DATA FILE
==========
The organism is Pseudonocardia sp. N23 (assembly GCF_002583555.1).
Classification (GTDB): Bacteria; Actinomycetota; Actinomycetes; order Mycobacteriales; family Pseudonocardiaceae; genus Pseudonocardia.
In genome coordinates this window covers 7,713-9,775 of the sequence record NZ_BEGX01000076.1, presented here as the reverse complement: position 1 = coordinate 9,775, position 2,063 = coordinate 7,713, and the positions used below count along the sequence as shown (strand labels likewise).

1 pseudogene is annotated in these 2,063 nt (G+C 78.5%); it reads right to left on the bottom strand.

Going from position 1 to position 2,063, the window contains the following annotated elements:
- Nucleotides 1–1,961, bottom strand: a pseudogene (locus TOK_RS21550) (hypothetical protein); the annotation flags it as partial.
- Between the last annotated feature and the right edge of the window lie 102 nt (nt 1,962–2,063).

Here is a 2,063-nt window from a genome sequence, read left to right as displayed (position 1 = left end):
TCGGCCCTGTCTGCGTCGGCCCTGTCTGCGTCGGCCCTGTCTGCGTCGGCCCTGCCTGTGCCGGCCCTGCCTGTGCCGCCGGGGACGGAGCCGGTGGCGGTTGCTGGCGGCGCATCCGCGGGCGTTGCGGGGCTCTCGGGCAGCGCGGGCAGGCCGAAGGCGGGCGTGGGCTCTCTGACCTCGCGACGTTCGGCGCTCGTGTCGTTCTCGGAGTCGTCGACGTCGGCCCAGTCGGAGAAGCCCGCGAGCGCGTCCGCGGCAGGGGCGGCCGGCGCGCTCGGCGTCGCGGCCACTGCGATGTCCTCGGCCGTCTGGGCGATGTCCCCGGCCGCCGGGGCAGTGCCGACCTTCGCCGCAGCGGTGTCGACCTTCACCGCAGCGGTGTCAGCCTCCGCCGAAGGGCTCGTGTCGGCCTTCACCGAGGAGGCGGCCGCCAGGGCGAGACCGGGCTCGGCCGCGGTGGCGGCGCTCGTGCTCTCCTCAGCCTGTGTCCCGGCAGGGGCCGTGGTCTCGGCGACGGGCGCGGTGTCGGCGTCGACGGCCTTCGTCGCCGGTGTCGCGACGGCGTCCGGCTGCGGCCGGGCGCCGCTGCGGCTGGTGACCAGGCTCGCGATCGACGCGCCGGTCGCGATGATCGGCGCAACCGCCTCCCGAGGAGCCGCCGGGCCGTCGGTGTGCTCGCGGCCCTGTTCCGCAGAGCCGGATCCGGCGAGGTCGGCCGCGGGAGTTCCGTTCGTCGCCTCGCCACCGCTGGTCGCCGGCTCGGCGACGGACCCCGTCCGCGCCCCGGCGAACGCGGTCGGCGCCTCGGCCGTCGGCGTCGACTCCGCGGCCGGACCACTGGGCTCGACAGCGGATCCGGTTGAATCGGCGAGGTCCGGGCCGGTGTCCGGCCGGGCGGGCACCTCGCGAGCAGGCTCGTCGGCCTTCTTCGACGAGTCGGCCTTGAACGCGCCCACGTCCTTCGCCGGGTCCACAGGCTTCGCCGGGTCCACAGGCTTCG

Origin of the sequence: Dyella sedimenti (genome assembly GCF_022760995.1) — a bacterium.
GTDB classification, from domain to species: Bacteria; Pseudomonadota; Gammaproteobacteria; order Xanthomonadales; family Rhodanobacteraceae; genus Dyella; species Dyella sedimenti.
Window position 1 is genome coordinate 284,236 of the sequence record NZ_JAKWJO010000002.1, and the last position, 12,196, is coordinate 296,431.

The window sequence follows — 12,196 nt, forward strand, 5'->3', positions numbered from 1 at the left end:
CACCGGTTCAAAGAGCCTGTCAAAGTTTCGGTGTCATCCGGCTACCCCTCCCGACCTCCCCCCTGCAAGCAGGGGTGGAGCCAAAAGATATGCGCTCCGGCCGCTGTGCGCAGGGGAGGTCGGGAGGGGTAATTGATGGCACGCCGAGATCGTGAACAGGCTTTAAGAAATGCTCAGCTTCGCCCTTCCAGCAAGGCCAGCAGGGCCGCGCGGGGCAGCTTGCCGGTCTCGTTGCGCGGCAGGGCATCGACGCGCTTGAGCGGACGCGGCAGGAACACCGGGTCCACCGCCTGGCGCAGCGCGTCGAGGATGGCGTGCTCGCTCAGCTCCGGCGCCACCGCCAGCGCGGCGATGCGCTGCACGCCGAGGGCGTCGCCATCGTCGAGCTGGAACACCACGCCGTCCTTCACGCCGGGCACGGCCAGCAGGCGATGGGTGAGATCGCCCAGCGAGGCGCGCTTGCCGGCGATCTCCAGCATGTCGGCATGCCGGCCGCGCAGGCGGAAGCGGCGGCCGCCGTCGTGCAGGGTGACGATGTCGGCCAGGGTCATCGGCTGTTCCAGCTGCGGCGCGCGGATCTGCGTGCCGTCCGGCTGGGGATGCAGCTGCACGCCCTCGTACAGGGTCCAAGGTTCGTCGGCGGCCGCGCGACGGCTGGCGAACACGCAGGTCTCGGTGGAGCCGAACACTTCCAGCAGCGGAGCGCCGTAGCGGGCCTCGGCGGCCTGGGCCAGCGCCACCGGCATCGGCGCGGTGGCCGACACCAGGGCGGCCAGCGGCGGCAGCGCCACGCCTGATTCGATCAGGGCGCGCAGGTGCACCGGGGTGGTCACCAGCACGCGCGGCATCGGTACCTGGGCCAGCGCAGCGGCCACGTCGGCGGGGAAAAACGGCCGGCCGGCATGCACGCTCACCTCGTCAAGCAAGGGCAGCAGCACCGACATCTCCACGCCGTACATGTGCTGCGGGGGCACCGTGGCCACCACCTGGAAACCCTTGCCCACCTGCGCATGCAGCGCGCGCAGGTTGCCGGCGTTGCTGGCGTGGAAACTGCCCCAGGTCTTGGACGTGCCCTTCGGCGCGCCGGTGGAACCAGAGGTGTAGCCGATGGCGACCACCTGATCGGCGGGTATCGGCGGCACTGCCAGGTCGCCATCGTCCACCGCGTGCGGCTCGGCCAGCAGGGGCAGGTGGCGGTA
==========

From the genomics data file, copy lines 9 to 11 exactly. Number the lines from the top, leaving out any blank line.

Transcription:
TCGGCCCTGTCTGCGTCGGCCCTGTCTGCGTCGGCCCTGTCTGCGTCGGCCCTGCCTGTGCCGGCCCTGCCTGTGCCGCCGGGGACGGAGCCGGTGGCGGTTGCTGGCGGCGCATCCGCGGGCGTTGCGGGGCTCTCGGGCAGCGCGGGCAGGCCGAAGGCGGGCGTGGGCTCTCTGACCTCGCGACGTTCGGCGCTCGTGTCGTTCTCGGAGTCGTCGACGTCGGCCCAGTCGGAGAAGCCCGCGAGCGCGTCCGCGGCAGGGGCGGCCGGCGCGCTCGGCGTCGCGGCCACTGCGATGTCCTCGGCCGTCTGGGCGATGTCCCCGGCCGCCGGGGCAGTGCCGACCTTCGCCGCAGCGGTGTCGACCTTCACCGCAGCGGTGTCAGCCTCCGCCGAAGGGCTCGTGTCGGCCTTCACCGAGGAGGCGGCCGCCAGGGCGAGACCGGGCTCGGCCGCGGTGGCGGCGCTCGTGCTCTCCTCAGCCTGTGTCCCGGCAGGGGCCGTGGTCTCGGCGACGGGCGCGGTGTCGGCGTCGACGGCCTTCGTCGCCGGTGTCGCGACGGCGTCCGGCTGCGGCCGGGCGCCGCTGCGGCTGGTGACCAGGCTCGCGATCGACGCGCCGGTCGCGATGATCGGCGCAACCGCCTCCCGAGGAGCCGCCGGGCCGTCGGTGTGCTCGCGGCCCTGTTCCGCAGAGCCGGATCCGGCGAGGTCGGCCGCGGGAGTTCCGTTCGTCGCCTCGCCACCGCTGGTCGCCGGCTCGGCGACGGACCCCGTCCGCGCCCCGGCGAACGCGGTCGGCGCCTCGGCCGTCGGCGTCGACTCCGCGGCCGGACCACTGGGCTCGACAGCGGATCCGGTTGAATCGGCGAGGTCCGGGCCGGTGTCCGGCCGGGCGGGCACCTCGCGAGCAGGCTCGTCGGCCTTCTTCGACGAGTCGGCCTTGAACGCGCCCACGTCCTTCGCCGGGTCCACAGGCTTCGCCGGGTCCACAGGCTTCG

Origin of the sequence: Dyella sedimenti (genome assembly GCF_022760995.1) — a bacterium.
GTDB classification, from domain to species: Bacteria; Pseudomonadota; Gammaproteobacteria; order Xanthomonadales; family Rhodanobacteraceae; genus Dyella; species Dyella sedimenti.